Decades-old murder remains unsolved, but case to stay open
WINCHESTER — The fruits of a multi-jurisdictional grand jury’s labor were not realized in the more than 34-year-old unsolved murder of a 16-year-old city resident.
“What we were hoping for was to find a witness who would be able to resolve unanswered questions in the case, and that just didn’t happen,” said Marc H. Abrams, a special prosecutor in the case and deputy commonwealth’s attorney for the Winchester office.
More than 20 witnesses testified over the course of more than two years while the grand jury furthered an investigation into the case — which began March 28, 1979, when a motorist discovered the body of a young woman in a ditch along Papermill Road in Frederick County.
The victim had marks on her neck indicating strangulation, and a medical examiner ruled that she had died of asphyxiation.
Four days after being found, she was identified as a missing Winchester teen named Sheila Stead.
Her home, the last place she was known to be alive, was two miles from the spot where she was found dead, according to court documents.
Winchester Evening Star articles from that time state that Stead had left her Shawnee Drive home late on the night of March 27, but was not reported missing until almost 12 hours after her body was discovered.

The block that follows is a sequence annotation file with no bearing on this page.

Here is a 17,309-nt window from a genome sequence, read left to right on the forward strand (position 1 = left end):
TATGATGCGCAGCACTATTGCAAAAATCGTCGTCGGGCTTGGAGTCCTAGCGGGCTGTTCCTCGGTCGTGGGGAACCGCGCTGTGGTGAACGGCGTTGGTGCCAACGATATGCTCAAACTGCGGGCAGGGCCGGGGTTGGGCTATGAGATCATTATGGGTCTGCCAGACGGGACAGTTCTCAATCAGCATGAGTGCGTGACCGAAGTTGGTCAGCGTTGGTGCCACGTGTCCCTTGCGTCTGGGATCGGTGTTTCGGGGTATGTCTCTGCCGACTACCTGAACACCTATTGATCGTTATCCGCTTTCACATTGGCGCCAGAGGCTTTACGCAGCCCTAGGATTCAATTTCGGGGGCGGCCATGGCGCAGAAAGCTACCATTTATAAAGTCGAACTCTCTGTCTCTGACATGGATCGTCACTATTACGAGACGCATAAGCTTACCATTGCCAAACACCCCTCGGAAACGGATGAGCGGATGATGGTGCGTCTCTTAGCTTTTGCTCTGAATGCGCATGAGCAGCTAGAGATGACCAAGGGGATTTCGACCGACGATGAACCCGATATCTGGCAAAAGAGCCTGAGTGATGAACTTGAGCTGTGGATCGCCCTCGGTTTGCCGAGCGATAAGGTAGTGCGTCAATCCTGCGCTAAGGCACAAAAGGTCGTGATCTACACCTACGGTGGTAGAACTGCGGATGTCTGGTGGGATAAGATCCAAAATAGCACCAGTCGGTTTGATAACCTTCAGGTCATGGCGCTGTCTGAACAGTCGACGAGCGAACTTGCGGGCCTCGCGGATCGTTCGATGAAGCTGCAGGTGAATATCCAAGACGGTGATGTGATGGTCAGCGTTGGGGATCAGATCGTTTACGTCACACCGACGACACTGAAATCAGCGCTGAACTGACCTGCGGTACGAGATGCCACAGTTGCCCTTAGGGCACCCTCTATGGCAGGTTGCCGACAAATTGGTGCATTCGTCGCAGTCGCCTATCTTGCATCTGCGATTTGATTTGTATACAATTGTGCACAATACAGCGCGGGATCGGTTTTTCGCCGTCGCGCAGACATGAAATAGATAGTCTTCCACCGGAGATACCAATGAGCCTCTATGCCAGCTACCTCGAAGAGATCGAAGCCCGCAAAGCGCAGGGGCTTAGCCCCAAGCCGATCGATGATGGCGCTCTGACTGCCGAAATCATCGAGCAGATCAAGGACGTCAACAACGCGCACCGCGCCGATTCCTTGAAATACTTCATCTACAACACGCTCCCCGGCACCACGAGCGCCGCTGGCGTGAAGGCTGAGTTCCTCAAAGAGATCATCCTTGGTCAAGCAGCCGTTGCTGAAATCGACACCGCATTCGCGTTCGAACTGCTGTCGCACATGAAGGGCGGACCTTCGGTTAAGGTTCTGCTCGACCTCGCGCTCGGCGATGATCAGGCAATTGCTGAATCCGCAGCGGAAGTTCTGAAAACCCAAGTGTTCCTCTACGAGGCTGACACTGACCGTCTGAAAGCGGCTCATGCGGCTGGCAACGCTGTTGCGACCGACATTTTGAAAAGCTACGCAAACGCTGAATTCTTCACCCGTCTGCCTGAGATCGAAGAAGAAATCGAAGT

Five days after Sheila was found, Frederick County Sheriff’s Office investigator Robert Edmondson told The Star that he had identified suspects and planned to make an arrest within the week.
More than three decades later, however, no charges have been filed, and according to a court document, “the grand jury was unable to resolve the issues necessary to bring this case to trial and believe all leads currently available have been exhausted.”
“It is recommended that this case remain open, so that if at a later date additional evidence is uncovered or a witness should come forward, this unresolved murder of a 16-year-old girl can be fully prosecuted,” the document states.
Abrams and Winchester Commonwealth’s Attorney Alexander R. Iden agreed Thursday that the case would not be shelved forever.